Davis Cup for cricket

The Davis Cup is a tennis institution dating back to 1900 when an American, Dwight Davis, organised the inaugural event and then helped the USA to win it. It remains an institution today although it rarely attracts the game’s best players. Throughout much of the 20th century, however, it was the Olympics of the game.

The World Cup of golf was similarly described for almost 50 years since its inception back in 1953 and it remains a popular highlight on the golfing calendar. But, like the Davis Cup, it rarely attracts the top players despite boasting a winners roll of honour that includes the greatest players ever: Sam Snead, Ben Hogan, Arnold Palmer, Jack Nicklaus, Seve Ballesteros, Tiger Woods and Ernie Els.

Cricket is now heading in the same direction. In the years to come Test nations will be represented by up-and-coming youngsters and honest, hard-working professionals who fall just short of the very best. The best, meanwhile, will be playing where the money is, in the Indian Cricket League (ICL) and the Indian Premier League (IPL), for example.

Crazy? Couldn’t happen in a team game? I don’t think so. Just ask Benni McCarthy who pays him more, Bafana Bafana or Blackburn Rovers. It’s obvious where his loyalties lie just as the loyalties of Manchester United’s players lie with their clubs ahead of their various countries.

South Africa’s cricketers will have less than a week to recover after the final one-dayer against the West Indies before they leave for a month in Bangladesh. There is also less than a week between then end of that tour and the start of three back-to-back Tests in India. Many will then stay on in India for another six weeks to compete in the inaugural IPL season.

When they return to South Africa, they are due to tackle Scotland and Kenya (seriously) in a triangular one-day tournament before heading to England for another nine weeks.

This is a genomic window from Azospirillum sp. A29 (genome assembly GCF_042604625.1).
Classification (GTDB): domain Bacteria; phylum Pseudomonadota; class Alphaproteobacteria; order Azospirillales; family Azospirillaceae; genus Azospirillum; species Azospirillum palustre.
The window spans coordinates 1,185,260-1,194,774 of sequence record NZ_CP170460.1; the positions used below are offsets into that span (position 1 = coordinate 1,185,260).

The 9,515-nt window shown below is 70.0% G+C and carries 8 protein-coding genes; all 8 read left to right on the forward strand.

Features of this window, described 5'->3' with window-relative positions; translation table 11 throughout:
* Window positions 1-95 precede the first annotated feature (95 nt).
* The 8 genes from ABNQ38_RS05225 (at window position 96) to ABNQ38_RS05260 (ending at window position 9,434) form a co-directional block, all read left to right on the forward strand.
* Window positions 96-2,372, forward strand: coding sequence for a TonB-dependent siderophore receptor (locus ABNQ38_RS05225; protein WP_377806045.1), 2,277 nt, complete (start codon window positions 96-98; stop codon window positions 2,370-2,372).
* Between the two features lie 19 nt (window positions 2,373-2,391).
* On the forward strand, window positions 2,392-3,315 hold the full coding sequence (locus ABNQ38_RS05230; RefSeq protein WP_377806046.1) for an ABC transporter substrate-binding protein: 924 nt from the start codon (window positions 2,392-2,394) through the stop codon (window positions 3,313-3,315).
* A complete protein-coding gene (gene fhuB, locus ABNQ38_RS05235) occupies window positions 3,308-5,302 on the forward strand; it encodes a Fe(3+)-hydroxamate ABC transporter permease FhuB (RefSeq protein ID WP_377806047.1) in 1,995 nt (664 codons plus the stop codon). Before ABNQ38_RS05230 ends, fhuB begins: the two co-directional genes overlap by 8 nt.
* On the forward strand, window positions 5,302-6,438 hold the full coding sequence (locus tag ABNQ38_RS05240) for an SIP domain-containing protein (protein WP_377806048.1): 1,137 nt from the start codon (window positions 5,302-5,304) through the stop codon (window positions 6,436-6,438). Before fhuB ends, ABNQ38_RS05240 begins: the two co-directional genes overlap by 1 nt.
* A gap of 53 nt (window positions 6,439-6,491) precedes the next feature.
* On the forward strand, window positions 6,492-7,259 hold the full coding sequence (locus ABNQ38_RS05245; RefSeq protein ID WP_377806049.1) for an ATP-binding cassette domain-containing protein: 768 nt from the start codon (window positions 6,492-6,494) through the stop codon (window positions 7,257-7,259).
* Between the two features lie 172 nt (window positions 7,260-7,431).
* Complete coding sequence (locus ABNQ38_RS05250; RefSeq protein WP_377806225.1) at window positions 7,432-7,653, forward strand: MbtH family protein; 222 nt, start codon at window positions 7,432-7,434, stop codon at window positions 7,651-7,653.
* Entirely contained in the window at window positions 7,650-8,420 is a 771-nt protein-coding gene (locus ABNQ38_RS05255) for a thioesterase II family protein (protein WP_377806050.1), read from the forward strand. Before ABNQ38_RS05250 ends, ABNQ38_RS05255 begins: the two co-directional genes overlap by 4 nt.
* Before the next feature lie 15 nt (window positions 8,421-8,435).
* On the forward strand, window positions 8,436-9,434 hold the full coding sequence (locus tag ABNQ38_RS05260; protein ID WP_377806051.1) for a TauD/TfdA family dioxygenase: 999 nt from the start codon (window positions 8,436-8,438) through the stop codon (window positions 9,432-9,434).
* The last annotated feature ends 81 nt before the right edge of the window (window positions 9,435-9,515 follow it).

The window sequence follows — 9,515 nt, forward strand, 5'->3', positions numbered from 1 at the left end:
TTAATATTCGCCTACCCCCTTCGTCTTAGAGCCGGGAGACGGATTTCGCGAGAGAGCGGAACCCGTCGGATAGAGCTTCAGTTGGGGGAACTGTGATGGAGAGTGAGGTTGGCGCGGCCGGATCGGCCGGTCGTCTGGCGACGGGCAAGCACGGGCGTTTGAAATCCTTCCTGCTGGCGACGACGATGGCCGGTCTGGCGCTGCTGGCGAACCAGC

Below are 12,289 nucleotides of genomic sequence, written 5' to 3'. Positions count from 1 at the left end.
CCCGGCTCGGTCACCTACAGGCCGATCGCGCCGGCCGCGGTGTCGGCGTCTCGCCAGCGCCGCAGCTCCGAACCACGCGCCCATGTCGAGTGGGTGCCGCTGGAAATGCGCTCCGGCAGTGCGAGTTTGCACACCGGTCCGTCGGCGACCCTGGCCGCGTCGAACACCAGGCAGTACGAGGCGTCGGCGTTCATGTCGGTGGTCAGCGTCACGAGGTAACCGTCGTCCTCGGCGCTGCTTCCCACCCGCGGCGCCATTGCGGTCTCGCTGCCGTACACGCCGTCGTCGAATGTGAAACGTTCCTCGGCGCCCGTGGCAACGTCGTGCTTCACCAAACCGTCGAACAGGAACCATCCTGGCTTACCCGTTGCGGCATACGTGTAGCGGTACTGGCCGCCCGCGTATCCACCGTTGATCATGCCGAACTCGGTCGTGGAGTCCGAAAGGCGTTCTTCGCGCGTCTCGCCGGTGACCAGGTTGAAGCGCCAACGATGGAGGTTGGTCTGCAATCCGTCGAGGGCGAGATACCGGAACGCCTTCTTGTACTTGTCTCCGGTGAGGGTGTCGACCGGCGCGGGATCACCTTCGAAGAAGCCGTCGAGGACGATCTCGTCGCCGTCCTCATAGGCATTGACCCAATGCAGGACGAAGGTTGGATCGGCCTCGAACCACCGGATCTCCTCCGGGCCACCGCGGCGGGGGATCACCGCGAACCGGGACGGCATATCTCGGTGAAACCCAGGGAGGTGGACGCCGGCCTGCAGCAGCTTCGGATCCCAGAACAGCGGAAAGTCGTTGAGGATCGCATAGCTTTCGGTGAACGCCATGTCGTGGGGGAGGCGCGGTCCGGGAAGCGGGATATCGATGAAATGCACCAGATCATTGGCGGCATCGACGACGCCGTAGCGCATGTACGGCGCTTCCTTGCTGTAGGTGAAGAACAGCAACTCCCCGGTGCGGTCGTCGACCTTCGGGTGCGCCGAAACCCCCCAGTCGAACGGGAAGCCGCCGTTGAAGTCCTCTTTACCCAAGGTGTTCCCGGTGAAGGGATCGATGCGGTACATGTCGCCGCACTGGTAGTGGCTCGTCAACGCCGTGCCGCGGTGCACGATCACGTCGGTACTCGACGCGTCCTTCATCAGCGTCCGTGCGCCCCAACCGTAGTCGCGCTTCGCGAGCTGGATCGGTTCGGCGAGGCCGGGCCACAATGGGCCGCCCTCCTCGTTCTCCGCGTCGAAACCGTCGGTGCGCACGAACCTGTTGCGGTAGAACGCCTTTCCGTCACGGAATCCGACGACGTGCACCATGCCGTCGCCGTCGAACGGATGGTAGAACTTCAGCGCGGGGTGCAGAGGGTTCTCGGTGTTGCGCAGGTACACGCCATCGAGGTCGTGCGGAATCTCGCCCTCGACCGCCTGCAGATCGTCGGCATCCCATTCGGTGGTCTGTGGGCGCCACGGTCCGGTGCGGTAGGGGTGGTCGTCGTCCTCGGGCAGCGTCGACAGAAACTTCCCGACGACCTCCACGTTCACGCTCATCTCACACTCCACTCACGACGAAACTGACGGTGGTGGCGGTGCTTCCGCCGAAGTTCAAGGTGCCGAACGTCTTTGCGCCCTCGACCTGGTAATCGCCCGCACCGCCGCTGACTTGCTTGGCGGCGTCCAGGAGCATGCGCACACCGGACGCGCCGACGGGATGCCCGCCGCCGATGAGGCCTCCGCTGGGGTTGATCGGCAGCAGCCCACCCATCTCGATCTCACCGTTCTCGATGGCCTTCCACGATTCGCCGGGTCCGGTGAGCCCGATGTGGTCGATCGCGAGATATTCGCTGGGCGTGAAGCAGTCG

Straight after that series is the ICC Champions Trophy – scheduled for Pakistan in the second half of September but guess what! South Africa is on standby in case the political volatility and violence currently plaguing that country hasn’t settled so Graeme Smith and his men might actually catch an extra couple of bonus nights in their own beds!

Bangladesh will then stay on in South Africa to play two Tests and three one-dayers before Smith takes his men to Australia.
That’s 12 months solid. It reminds me of South Africa’s schedule way back in 1997 when half a dozen senior players spent 43 nights out of 365 in their own beds.

The big difference between now and 1997, however, is that there is an alternative. The six weeks in India playing IPL cricket will earn the South African players more than the other 40. About twice as much, in fact, depending on reputation. And in case you think it’s a one-off, the IPL has just signed a ten-year broadcast deal worth US$1.1 billion.

Last year the USA wasn’t represented at the World Cup of Golf by Tiger Woods and Phil Mickelson, but by Boo Weekley and Heath Slocum (for goodness sake!). Woods and Mickelson have moved on long ago, as have Ernie and Retief Goosen. Moved on to golf’s equivalent of the IPL.

Sometime in the next ten years, we might hear the following at pre-season nets: “He’s a talented young kid – give him a couple of years on the international circuit to make a name for himself and he might just be good enough to crack an IPL Franchise contract.” Just as young Brazilians hope to attract the attention of Manchester United.

One way to tackle the problem might well be for national administrators to start actively ‘managing’ their best players and keeping them fresh for the really important tours. With due respect to Bangladesh, an SA ‘A’ team should be sent. And if anyone with a single Protea Test cap plays against Kenya and Scotland then the CSA offices at the Wanderers will require all the interior walls to be padded to prevent the inmates from damaging themselves.

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